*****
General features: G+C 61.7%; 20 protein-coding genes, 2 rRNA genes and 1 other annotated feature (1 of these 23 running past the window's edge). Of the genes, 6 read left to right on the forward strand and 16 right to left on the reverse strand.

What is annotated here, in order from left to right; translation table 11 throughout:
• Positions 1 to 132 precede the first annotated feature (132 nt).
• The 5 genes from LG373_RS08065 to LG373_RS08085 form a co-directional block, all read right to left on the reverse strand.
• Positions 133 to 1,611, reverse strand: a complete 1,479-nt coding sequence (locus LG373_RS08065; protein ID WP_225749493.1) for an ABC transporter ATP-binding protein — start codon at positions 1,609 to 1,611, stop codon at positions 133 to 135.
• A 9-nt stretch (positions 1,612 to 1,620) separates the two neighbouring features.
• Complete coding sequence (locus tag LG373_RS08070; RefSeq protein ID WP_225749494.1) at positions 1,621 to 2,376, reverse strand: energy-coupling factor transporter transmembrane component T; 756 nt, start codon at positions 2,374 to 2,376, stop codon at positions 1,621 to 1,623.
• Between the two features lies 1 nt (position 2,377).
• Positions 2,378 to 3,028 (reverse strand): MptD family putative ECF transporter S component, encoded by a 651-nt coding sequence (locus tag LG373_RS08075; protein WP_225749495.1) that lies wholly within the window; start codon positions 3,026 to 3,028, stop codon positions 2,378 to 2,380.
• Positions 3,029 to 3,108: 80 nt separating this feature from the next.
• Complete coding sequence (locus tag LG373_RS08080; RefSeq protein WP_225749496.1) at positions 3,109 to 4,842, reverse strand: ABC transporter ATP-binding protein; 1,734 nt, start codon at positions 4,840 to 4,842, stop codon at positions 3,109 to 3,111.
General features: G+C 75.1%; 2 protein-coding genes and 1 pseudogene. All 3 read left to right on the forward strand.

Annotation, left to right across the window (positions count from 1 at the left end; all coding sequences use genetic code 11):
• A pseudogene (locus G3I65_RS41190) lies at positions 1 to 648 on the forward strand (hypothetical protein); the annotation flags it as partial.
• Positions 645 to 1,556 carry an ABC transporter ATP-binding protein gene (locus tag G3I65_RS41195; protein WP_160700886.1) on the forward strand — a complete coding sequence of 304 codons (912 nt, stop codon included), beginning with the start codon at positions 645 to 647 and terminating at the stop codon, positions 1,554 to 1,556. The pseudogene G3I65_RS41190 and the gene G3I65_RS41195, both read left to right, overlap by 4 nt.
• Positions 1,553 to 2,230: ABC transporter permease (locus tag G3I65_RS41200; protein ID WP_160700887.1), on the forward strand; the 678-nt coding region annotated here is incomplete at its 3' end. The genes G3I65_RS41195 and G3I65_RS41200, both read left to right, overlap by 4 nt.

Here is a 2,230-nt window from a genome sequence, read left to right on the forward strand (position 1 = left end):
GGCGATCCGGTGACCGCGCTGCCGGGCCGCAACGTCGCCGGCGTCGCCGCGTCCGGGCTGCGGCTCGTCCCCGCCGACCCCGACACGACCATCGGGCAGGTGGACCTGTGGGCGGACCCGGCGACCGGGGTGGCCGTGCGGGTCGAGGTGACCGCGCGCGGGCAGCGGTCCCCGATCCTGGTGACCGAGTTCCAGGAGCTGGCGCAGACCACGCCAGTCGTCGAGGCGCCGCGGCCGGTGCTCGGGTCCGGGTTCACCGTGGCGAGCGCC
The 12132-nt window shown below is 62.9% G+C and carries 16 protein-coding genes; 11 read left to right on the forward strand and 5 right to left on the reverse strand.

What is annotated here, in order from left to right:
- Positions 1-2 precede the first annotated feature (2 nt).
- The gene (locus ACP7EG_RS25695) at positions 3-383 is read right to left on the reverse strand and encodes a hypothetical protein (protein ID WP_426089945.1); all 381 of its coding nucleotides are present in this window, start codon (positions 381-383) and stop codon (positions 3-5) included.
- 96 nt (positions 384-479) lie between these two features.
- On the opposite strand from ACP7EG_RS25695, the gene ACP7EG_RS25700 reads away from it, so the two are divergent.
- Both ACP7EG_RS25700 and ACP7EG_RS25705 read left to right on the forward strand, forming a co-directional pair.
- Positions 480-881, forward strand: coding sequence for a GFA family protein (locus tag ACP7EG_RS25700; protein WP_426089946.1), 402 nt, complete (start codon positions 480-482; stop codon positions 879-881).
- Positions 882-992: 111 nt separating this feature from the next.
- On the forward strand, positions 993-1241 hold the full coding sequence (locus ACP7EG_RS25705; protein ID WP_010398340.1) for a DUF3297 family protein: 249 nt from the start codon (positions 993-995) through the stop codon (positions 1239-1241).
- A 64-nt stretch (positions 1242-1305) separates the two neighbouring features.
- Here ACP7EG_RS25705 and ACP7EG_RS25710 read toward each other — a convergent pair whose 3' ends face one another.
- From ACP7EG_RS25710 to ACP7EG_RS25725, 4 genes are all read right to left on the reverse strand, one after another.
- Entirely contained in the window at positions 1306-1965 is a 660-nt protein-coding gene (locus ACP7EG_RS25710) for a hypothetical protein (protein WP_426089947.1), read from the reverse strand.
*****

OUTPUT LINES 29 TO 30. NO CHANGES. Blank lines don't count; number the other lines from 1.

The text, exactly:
- A 64-nt stretch (positions 1242-1305) separates the two neighbouring features.
- Here ACP7EG_RS25705 and ACP7EG_RS25710 read toward each other — a convergent pair whose 3' ends face one another.